Astronomers discovered Earth's first Trojan asteroid dubbed "2010 TK7" rotating the sun in earth's orbit. It is 300 meters wide and about 48 million miles from Earth.
Professor Paul Wiegert and a team led by Martin Connors of Athabasca University in Alberta spotted it with NASA's WISE satellite. The asteroid was confirmed in April although it was discovered last year. The brightness of the sun and the daytime sky prevented astronomers from discovering it before.
Professor Paul Wiegert of the University of Western Ontario told The Toronto Star, "The interesting thing is that it is synchronized with the Earth."
The asteroid is "like a dog on a leash", and it is safe as it "never gets particularly close to the Earth, but it doesn't wander too far away. There is a distinct gravitational link."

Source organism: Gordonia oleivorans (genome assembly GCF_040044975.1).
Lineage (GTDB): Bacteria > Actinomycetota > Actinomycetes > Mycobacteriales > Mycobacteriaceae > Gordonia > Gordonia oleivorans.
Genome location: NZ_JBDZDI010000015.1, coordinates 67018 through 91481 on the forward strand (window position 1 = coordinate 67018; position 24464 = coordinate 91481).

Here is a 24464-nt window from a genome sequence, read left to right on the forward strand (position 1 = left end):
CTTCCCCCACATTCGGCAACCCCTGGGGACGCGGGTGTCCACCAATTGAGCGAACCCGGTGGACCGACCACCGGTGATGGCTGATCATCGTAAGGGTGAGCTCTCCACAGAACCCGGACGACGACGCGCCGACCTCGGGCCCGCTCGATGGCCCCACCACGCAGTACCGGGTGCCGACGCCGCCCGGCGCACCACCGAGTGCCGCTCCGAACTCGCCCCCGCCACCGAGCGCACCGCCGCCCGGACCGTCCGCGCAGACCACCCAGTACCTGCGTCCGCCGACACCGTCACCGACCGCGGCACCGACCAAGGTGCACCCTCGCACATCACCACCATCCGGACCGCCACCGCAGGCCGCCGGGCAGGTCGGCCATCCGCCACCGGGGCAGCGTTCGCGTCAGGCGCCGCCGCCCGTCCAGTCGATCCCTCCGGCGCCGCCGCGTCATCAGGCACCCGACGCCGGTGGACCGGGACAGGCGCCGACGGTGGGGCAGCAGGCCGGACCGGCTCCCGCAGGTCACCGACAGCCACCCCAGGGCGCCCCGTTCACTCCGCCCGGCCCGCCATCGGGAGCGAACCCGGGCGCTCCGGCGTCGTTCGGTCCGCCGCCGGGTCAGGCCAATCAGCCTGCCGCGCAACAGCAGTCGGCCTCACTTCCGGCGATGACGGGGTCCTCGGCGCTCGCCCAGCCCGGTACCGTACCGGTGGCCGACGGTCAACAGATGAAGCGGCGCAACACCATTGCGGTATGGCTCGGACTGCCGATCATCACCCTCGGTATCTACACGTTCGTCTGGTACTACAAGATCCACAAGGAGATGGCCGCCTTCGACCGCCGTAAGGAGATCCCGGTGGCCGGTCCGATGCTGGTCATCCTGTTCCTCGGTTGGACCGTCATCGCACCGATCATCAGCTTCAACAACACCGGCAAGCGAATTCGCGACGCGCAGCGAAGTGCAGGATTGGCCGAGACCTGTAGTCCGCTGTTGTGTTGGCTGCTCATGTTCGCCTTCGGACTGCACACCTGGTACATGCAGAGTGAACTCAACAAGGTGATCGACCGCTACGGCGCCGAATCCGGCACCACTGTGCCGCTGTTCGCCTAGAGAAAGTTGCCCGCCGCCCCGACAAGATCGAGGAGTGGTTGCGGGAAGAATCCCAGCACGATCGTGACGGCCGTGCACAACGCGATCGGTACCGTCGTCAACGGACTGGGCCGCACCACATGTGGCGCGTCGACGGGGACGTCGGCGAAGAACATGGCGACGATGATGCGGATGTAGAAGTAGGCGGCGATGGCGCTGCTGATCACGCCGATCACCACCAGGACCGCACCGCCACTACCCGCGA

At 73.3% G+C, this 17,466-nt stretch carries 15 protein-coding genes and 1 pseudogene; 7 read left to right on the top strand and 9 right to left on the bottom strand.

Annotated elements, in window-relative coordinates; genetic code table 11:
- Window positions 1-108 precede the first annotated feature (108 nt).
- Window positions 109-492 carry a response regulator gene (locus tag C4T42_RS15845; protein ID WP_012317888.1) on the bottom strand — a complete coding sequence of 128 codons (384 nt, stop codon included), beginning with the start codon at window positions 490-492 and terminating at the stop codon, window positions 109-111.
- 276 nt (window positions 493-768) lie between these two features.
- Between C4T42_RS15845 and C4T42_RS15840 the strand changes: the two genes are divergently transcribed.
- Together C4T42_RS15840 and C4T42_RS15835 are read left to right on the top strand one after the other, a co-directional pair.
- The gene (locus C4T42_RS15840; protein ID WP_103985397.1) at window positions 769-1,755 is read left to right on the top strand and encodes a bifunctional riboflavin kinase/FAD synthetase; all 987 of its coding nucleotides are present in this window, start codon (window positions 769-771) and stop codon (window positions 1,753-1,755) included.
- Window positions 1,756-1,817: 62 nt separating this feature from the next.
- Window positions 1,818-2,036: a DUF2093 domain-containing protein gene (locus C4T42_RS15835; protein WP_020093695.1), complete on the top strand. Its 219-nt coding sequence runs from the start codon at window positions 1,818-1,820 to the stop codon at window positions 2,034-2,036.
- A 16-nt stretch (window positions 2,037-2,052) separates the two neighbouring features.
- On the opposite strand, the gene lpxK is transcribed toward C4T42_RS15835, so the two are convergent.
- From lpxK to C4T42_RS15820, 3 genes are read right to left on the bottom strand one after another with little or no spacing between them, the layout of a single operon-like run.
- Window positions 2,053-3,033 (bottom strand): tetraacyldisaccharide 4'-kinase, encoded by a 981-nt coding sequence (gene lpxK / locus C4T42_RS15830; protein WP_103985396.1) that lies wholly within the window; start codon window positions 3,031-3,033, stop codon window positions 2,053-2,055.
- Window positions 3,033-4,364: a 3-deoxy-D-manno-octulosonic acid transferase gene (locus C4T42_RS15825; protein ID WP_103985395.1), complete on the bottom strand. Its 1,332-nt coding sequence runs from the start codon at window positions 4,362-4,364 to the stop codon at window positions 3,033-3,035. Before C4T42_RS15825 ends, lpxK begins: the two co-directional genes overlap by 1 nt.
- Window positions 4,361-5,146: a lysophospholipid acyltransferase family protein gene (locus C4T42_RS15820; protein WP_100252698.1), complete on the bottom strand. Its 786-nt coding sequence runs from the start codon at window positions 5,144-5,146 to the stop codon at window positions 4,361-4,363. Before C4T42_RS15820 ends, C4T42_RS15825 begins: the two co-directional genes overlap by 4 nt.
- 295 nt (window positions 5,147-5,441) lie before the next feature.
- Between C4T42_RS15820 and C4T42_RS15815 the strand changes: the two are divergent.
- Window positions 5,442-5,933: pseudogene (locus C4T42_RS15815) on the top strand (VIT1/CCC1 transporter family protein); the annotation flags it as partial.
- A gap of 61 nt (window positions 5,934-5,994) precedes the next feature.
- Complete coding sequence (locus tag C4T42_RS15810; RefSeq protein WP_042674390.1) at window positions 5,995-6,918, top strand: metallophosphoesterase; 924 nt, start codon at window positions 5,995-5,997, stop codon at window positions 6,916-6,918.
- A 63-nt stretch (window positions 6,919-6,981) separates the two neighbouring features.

The Trojan asteroids, named because of the complicated "tango" they perform with planets, were proposed in 1772 and discovered near Jupiter in 1906, this one is the first for Earth.
"We do expect to find more of them," Wiegert said.
And since this particular asteroid never wanders too far, a probe could be sent out which would tell scientists which rare metals are inside the rock.